Balancing The Elements In Sthitaprarthanasana

When I was pursuing the first level of the teacher’s training program, the person who inspired me the most was not a teacher but a fellow student, Alina. She would meditate in Sthitaprarthanasana or the standing prayer pose and I would wonder why she practiced this simple posture so often. I found it quite bizarre, yet fascinating because its not easy. It was only later that I learnt of the many fascinating aspects connected to it.

During the advance training program one of the teachers remarked on how Sthitaprarthanasana activates and balances the five elements in our bodies – earth, water, fire, air and ether or space in that order starting from our feet to our thoughts. The lesson was centered around other asanas and most students did not catch this message as the teacher said it casually and quickly with no further explanation. But that was my eureka moment. That one line stayed with me as I thought about Alina.

Our bodies are made up of 5 elements. Earth is everything solid, our skin and bones. As we become aware of the earth beneath out feet, we also become aware of our steadiness and our form, because that is what the earth element provides. When we clench or squeeze our muscles to correct our posture, we activate the water element in our bodies. Water, as per its qualities, cleanses us and lends movement, gives flow, and rules our muscles and circulation, aids reproduction and excretion. It is the most important element for life to exist and comprises 70% of our bodies and our planet. Moving up from the pelvic we arrive at the stomach which contains the third element.

The fire in our bellies is the third element and does more than give us ambition, drive, vigor or gut feelings. It is where our energy is born. Food is broken down in the digestive system with the help of fiery acids that are so strong they could dissolve metal. A candle will not burn in vacuum and similarly this fire needs the next element to exist. As we inhale, our chests expand and we are filled with the fourth element – air. Our body is oxygenated and we are further energized.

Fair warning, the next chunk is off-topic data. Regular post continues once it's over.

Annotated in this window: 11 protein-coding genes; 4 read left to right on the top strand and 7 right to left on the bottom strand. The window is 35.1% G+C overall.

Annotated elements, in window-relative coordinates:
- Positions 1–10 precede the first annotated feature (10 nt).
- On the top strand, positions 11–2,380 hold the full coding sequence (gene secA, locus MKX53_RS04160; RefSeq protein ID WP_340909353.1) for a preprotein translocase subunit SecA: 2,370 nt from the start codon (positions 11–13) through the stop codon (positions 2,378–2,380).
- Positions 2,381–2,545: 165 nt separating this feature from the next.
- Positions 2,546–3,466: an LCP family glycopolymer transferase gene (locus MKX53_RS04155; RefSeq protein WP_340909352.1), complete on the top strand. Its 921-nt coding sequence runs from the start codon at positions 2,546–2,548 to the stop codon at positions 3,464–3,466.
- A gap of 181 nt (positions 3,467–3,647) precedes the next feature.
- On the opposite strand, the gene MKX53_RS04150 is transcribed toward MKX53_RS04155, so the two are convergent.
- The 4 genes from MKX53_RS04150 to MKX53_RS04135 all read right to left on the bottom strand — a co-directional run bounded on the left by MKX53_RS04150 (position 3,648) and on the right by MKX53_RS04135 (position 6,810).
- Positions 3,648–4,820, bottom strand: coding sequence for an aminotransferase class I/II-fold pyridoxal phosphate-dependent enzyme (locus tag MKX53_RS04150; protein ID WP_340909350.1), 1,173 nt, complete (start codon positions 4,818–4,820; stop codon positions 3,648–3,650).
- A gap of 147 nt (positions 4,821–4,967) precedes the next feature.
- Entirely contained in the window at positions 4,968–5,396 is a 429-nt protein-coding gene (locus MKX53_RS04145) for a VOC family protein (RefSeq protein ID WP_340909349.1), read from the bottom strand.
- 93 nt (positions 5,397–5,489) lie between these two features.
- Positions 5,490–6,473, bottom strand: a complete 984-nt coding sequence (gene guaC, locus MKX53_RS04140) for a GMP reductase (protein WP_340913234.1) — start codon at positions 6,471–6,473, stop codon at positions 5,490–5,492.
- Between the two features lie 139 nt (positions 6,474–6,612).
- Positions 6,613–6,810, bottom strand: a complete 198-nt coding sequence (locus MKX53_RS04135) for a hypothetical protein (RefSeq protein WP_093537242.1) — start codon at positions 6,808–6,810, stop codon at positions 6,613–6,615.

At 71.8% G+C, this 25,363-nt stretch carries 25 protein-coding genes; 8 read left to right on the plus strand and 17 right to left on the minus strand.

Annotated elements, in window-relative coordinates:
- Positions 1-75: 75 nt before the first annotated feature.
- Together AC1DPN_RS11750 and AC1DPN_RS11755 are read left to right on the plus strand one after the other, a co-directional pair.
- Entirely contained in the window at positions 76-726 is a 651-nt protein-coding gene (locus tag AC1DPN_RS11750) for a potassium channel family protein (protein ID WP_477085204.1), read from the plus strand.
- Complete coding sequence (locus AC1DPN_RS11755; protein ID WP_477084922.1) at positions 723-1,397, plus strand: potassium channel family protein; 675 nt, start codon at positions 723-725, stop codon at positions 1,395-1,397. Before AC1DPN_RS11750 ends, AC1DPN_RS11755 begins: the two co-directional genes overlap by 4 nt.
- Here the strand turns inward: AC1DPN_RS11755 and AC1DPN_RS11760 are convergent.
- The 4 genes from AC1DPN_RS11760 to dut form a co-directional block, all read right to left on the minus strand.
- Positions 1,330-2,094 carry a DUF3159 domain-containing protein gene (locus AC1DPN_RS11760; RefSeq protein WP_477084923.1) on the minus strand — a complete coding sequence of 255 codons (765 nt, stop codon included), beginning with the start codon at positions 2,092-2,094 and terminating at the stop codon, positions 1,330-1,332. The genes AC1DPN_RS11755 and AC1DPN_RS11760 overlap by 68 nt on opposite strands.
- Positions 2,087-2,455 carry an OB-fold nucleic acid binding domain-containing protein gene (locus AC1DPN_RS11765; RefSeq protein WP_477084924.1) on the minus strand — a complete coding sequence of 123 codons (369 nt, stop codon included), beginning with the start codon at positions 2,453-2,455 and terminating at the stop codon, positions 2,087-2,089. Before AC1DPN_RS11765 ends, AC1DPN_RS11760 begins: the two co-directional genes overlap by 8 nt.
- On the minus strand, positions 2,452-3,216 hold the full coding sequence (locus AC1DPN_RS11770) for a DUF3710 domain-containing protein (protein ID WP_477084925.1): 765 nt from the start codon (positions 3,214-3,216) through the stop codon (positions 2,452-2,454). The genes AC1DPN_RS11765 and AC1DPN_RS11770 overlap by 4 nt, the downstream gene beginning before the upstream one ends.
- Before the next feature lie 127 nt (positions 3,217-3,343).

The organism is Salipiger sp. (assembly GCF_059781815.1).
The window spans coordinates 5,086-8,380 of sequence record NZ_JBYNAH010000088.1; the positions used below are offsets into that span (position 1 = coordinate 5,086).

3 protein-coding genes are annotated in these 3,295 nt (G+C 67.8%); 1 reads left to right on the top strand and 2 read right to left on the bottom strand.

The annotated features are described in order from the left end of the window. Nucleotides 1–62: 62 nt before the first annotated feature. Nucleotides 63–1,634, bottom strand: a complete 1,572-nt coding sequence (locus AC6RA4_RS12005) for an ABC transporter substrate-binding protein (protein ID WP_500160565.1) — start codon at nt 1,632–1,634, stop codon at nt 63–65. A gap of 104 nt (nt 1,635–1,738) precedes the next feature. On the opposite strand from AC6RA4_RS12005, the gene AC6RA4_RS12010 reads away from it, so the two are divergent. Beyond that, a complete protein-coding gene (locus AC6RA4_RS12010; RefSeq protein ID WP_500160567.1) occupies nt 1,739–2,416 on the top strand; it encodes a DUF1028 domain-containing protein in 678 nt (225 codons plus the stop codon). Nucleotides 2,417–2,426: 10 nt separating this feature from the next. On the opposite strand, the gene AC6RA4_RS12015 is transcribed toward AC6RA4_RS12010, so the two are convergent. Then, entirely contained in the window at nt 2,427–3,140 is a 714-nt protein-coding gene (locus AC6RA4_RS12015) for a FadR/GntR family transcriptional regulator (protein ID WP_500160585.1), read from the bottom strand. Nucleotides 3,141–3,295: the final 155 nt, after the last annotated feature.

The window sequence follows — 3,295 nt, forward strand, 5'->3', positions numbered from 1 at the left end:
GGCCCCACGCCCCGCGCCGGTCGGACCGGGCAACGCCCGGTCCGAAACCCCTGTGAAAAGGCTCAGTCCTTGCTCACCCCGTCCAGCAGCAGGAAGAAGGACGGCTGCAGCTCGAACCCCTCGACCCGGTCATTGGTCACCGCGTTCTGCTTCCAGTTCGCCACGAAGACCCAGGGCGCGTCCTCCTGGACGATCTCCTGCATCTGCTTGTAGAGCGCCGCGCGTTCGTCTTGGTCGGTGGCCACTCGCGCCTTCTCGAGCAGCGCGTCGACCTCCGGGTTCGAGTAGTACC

Steadiness of breath brings about steadiness of the mind which in turn steadies the body. Lastly, the space element rules our head. It is the most challenging element to maintain. Once the mind is steady we aim at creating space in our head to feel completely relaxed, comfortable and at bliss. It is not emptiness but a serene feeling, a tranquil state of being, a kind of rest and conservation of energy that prepares you to become more alert, active and sensitive. The five elements in balance creates a magnificent human being leading a fulfilled life.

Sthira Sukham Asanam is the only description given for asanas in the yoga sutras of sage Patanjali. It means Steady and Comfortable Posture. Sounds simple but believe me, it takes quite a while to achieve. Sthitaprarthanasana brings out the essence of this sutra. If you become aware of the elements, you will be able to achieve ‘Sthira Sukham Asanam’ in any posture. When we are standing, we are active. When we are standing still, we are even more active. Yoga is awareness and it is only when we are aware of what we are doing, are we truly practicing yoga.

I started practicing the standing prayer pose, concentrating on the elements that made up my body and the physical dimension around me. I realized that the elements are of course active in all yoga postures, in fact they are forever active but this particular pose enables you to become aware of them and balance them. If you are restless or lethargic, confused or just down in general, I’d suggest you stand up and observe. One of the elements may be out of balance.

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